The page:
In normal years, about 30% of the Reading Terminal Market’s customers are tourists. The 128-year-old institution is one of Philadelphia’s biggest draws for out-of-towners.
With scores of conventions and events canceled because of the COVID-19 pandemic, those visitors have disappeared. Also, the lucrative evening events that the market once hosted have all been postponed into next year.
The dire business climate sparked the nonprofit organization that runs the market to appeal for donations. Two weeks ago, it launched a GoFundMe effort online to “keep the lights on and power the building, keep the ventilation systems working, support the frequent cleaning and disinfecting.”
Despite a respectable number of donors, the Reading Terminal Market collected only half of the requested $250,000.
On Thursday afternoon, Penn National Gaming, the operator of casinos and racetracks, stepped in to say it would help raise the difference.
“We are proud to support this historic institution, one of America’s largest and oldest public markets,” Jay Snowden, president and CEO of Penn National Gaming, said in a statement. “When Dave Portnoy first suggested the idea, we jumped at the chance to work together to help save this beloved icon in the heart of Philadelphia.”
Portnoy is the founder of the blog Barstool Sports, in which Penn National owns a 36% share. Portnoy’s company recently launched Barstool Sportsbook, an online betting app.
“For those making a first-time deposit of $100-plus into an account on the recently launched Barstool Sportsbook app, Penn National will match the deposit with a $100 donation to the Reading Terminal Market until it hits its GoFundMe goal of $250K,” according to a Penn National statement. The company expected to collect most of the money by the end of the Eagles-Giants game Thursday night.
Foot traffic at the Reading Terminal Market has plummeted about 50% since the start of the pandemic, said general manager Conor Murphy. “Traditionally, on a Saturday with conventions and tourists, we’d have up to 45,000 people come through. Currently, we’re seeing between 13,000 and 15,000.”
It’s not just the absence of tourists that is impacting the market.
“We used to do a lot of events after the regular business closed down every day at 6 p.m.,” Murphy said. “We did a lot of weddings, bar mitzvahs, family parties, and corporate events. All those have been pushed out until 2021.”
The GoFundMe campaign was deployed to replace some of that lost revenue.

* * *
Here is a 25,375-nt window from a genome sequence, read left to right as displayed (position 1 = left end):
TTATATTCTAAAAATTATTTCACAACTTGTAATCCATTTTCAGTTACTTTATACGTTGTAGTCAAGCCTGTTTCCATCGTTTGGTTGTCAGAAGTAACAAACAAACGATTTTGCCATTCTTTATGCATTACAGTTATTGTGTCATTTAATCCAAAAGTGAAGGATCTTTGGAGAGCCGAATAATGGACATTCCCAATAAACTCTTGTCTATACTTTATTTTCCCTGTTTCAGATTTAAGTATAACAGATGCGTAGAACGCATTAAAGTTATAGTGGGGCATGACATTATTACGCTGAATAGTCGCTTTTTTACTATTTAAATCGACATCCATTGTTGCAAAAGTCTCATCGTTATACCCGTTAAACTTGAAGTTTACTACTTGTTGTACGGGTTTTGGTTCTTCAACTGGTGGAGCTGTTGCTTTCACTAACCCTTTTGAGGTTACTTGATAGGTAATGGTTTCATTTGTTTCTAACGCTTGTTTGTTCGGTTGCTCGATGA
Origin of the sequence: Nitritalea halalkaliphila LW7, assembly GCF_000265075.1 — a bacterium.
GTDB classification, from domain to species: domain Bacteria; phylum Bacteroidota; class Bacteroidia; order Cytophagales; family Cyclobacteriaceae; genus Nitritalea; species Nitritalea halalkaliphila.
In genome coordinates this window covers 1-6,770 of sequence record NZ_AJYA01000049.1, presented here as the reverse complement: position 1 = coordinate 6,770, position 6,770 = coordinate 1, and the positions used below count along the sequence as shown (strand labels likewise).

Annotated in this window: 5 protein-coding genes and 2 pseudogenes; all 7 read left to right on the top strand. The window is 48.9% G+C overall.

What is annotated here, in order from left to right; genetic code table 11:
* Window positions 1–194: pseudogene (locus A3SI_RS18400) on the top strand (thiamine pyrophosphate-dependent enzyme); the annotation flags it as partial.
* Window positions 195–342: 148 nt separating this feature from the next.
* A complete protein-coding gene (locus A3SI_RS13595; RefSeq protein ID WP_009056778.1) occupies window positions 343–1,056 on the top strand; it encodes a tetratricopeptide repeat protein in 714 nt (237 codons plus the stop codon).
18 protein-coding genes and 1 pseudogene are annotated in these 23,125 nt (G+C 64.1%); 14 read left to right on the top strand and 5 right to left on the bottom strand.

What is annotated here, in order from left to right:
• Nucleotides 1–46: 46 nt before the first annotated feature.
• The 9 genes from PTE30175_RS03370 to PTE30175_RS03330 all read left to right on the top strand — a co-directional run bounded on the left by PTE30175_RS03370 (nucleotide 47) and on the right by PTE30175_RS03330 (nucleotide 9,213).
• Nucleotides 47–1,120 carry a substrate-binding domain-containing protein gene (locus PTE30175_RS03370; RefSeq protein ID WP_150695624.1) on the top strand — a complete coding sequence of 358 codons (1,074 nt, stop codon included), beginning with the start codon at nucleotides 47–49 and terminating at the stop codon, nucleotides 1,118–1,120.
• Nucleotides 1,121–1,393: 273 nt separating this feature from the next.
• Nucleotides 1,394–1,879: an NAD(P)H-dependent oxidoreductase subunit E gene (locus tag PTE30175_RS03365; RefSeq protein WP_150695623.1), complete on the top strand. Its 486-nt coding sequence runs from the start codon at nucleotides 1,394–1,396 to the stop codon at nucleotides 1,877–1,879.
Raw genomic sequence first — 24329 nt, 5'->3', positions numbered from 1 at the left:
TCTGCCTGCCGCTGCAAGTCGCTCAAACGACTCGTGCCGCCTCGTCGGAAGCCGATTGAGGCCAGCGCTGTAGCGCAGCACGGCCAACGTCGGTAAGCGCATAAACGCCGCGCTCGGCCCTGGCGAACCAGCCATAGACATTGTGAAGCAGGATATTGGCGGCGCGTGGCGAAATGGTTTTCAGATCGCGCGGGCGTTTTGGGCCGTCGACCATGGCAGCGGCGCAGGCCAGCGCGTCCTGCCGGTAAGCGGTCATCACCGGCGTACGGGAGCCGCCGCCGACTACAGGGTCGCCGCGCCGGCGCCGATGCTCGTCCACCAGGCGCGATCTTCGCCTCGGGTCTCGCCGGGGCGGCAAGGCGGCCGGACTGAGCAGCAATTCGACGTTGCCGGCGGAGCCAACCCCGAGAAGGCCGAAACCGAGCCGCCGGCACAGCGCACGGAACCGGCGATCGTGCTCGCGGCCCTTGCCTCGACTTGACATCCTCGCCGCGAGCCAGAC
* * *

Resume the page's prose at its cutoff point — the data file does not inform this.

Lunch counters at the market have been hit hardest.
“Business is way, way off,” said Stephen Safern, owner of Hershel’s East Side Deli. “Our counter is shut down. Everything we do now is takeout or delivery. But as our profit margins have grown tighter, dealing with the delivery services has become rough. When they take 15% of the check, in some cases you’re losing money.”
Butchers and grocers are “holding steady,” Murphy said.
At Martin’s Quality Meats and Sausage, a short line of five people waited to order chops, links, and steaks.
“Anyone making lunches is really taking a really big hit,” said Wayne Baranek, general manager at Martin’s. “As fresh food purveyors, we’re not blowing it out of the water. But Martin’s is surviving because, though people aren’t eating out as much, they’re still making dinner at home.”
The Terminal is host to about 70 family-owned businesses, many of which have operated there for generations, Baranek said. His neighbor at the market, one of the city’s most acclaimed lunch stands, is suffering.
“DiNic’s Roast Pork is one of the best sandwiches in the place — one of the best in the country, really — and they’re down to buying a third of what they used to buy from us. They’re amazing. But there’s one person in line there now at the peak of lunch hour.”
Three Reading Terminal Market stands have shut down since the beginning of the pandemic: Condiment, a niche purveyor of freshly churned butter and bespoke mayonnaise; Tootsie’s Salad Express; and the Tubby Olive, which sold an exotic array of olive oil and balsamic vinegar on tap.
Murphy said he was “surprised” at the outpouring of donations generated by the GoFundMe appeal.
“The public has been incredible with their support,” Murphy said. “About 3,500 have already contributed, and we’re super thankful for everyone who has helped so far.”
On Wednesday, a representative from Penn National reached out and asked how the company could help.
“They’re based in Wyomissing, they’re a Pennsylvania company, so they’re doing what they can to support us,” Murphy said. “I’m super grateful.”
The Reading Terminal Corp., a nonprofit, mainly operates from the leases with merchants. It also receives support from the Knight and Penn Foundations. The Pennsylvania Convention Center owns the building.
Rents depend on the category of lease. “Effectively, we have three different ranges: purveyor, food counter, and accessory or merchandise,” Murphy said.
Though many merchants applied for and received Paycheck Protection Program loans from the U.S. Small Business Administration, the Reading Terminal Corp. has granted several lease deferments. “Who exactly, I don’t know,” said Murphy. “But the businesses are trying the best they can.”
“Our strategy is to remain open seven days a week to serve the city and to support the small family businesses in the building,” Murphy said. “We’re looking at new opportunities in e-commerce, in curbside pickup.”
It’s nearly impossible to foresee what the New Year will bring, Murphy said.
“One of the reasons we’re doing the GoFundMe fund-raiser is because it is so hard to predict,” Murphy said.